Pavel Ivanovich Chichikov: Vladimir Moroz
Nozdryov: Sergei Semishkur
Korobochka: Elena Vitman
Sobakevich: Miroslav Molchanov
Plyushkin: Svetlana Volkova
Manilov: Alexander Timchenko
Lizanka Manilova: Zhanna Dombrovskaya
Selifan: Andrei Zorin
World premiere: 7 June 1977, Bolshoi Theatre, Moscow
Premiere at the Kirov Opera and Ballet Theatre (Mariinsky Theatre): 23 December 1978
Premiere of this production: 18 March 2011
Running time: 3 hours 10 minutes
The performance has two intervals
Music by Rodion Shchedrin
Opera scenes after the poem by Nikolai Gogol
Libretto by the composer
Musical Director: Valery Gergiev
Director: Vasily Barkhatov
Set Designer: Zinovy Margolin
Costume Designer: Maria Danilova
Lighting Designer: Damir Ismagilov
Lighting Adaptation for the Mariinsky II by Yegor Kartashov
Musical Preparation: Marina Mishuk
Principal Chorus Master: Konstantin Rylov
Scene 1. Introduction.
We hear the song The Snow Is not White, performed in the Russian folk style.
Scene 2. Lunch at the Procurator’s.
The dignitaries of the town of N are giving a lunch in honour of Pavel Ivanovich Chichikov, attended by Manilov, Sobakevich, Nozdryov, Mizhuev, the Governor, the Procurator, the Chairman of the Chamber, the Chief of Police and the Post Master. “Vivat, Pavel Ivanovich,” the town’s dignitaries proclaim in chorus, in turn treating Chichikov and speaking of their admiration for him. In turn, Chichikov lavishes compliments on the “town fathers”.
Scene 3. The Road.
A britzka makes its way along the road. Selifan is sitting on the coach-box, while Chichikov is in the carriage. Selifan sings the song Hey-Hey, My Hearties! He asks two approaching peasants “Is it far to Zamanilovka?” They reply that it is one verst to Manilovka, and that there is no such place as Zamanilovka. The britzka travels onwards.
Scene 4. Manilov.
The hospitable Manilov and his wife welcome Chichikov. “May Day... The name day of the heart…” Manilov sings tenderly, and croons an arioso in praise of his guest. Taking Manilov to one side, Chichikov offers to sell him dead souls. Manilov is taken aback and expresses doubt: “Will not such trade be at odds with Russia’s prospects?” But Chichikov easily explains that the opposite is the case. The Manilovs and their guest dream of the joys of life aloud. Suddenly Manilov notices that Chichikov has already disappeared. He stops and ponders: “Dead souls?”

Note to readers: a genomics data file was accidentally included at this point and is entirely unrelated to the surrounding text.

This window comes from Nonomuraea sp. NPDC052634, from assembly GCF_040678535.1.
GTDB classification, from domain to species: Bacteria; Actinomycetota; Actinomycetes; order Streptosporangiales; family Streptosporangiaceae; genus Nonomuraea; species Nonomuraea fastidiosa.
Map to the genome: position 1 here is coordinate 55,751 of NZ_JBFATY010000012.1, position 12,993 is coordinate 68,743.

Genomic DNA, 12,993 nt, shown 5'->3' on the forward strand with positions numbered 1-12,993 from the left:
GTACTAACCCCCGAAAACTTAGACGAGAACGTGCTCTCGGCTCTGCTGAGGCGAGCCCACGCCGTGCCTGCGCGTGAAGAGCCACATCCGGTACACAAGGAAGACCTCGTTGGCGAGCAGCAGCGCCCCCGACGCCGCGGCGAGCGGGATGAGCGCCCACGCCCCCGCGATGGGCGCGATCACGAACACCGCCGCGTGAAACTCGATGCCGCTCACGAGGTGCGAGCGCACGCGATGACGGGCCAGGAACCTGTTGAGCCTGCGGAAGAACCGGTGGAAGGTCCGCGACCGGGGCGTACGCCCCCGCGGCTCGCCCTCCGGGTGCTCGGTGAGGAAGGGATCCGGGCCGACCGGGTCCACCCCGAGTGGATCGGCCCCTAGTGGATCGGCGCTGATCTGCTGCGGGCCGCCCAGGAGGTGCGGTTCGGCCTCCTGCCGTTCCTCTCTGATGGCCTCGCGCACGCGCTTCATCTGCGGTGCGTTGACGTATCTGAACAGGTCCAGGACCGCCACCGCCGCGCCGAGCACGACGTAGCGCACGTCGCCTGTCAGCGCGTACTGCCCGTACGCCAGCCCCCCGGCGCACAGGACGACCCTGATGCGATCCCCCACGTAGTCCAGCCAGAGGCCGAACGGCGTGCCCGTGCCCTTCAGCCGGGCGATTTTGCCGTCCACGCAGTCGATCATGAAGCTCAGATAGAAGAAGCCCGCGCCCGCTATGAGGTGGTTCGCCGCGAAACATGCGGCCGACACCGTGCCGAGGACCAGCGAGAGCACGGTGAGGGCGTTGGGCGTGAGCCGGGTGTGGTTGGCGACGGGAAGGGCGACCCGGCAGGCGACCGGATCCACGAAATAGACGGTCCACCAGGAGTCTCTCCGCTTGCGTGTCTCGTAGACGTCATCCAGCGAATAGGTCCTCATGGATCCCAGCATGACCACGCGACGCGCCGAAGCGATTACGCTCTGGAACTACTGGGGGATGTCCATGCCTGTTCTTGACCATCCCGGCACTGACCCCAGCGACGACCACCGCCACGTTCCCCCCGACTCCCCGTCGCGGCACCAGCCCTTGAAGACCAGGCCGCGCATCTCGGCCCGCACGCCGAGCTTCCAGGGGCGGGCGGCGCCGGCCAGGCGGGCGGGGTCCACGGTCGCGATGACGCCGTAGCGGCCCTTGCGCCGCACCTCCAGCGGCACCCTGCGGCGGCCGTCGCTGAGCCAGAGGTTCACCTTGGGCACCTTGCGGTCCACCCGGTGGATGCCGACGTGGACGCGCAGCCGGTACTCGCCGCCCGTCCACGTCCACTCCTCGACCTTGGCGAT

Scene 5. A Pot-Holed Road.
On the road again. Selifan complains of the infernal darkness, Chichikov suggests looking to determine if the village can be seen. Bring, oh God, a Thunderous Cloud, sings the chorus.
Scene 6. Korobochka.
A room in the house of Korobochka. Korobochka laments the “poor harvests and losses”, telling Chichikov what wonderful workers have died recently. Suddenly Chichikov makes his offer: “Release them to me.” Initially Korobochka cannot make head or tail of what he is talking about: the deal is tempting, but unusual. The dialogue becomes increasingly tense. Both speak faster and faster, and in the end their words cannot be made out. A pantomime scene follows. At its height, Korobochka submits: “Why are you so glum? Allow me, I will give you them for fifteen assignations.” Chichikov disappears and Korobochka is left alone with her thoughts: “Why are dead souls walking today?”
Scene 7. Songs.
We hear the songs Don’t Cry, Don’t Cry, Beautiful Maiden, The Snow Is not White and You Are Wormwood, Wormwood Plant.
Scene 8. Nozdryov.
Nozdryov has just returned from the market – “unlucky at cards”. He sits down with Chichikov to a game of draughts. During the game, the dead souls are traded. Nozdryov tries to foist a puppy and a barrel-organ onto his partner... Chichikov accuses Nozdryov of cheating. A quarrel ensues, which slowly escalates into an unimaginable scandal. Suddenly the Captain Chief of Police appears: “Mr Nozdryov, you are under arrest... You are accused of causing personal abuse to the landowner Maximov with the birch whilst drunk...”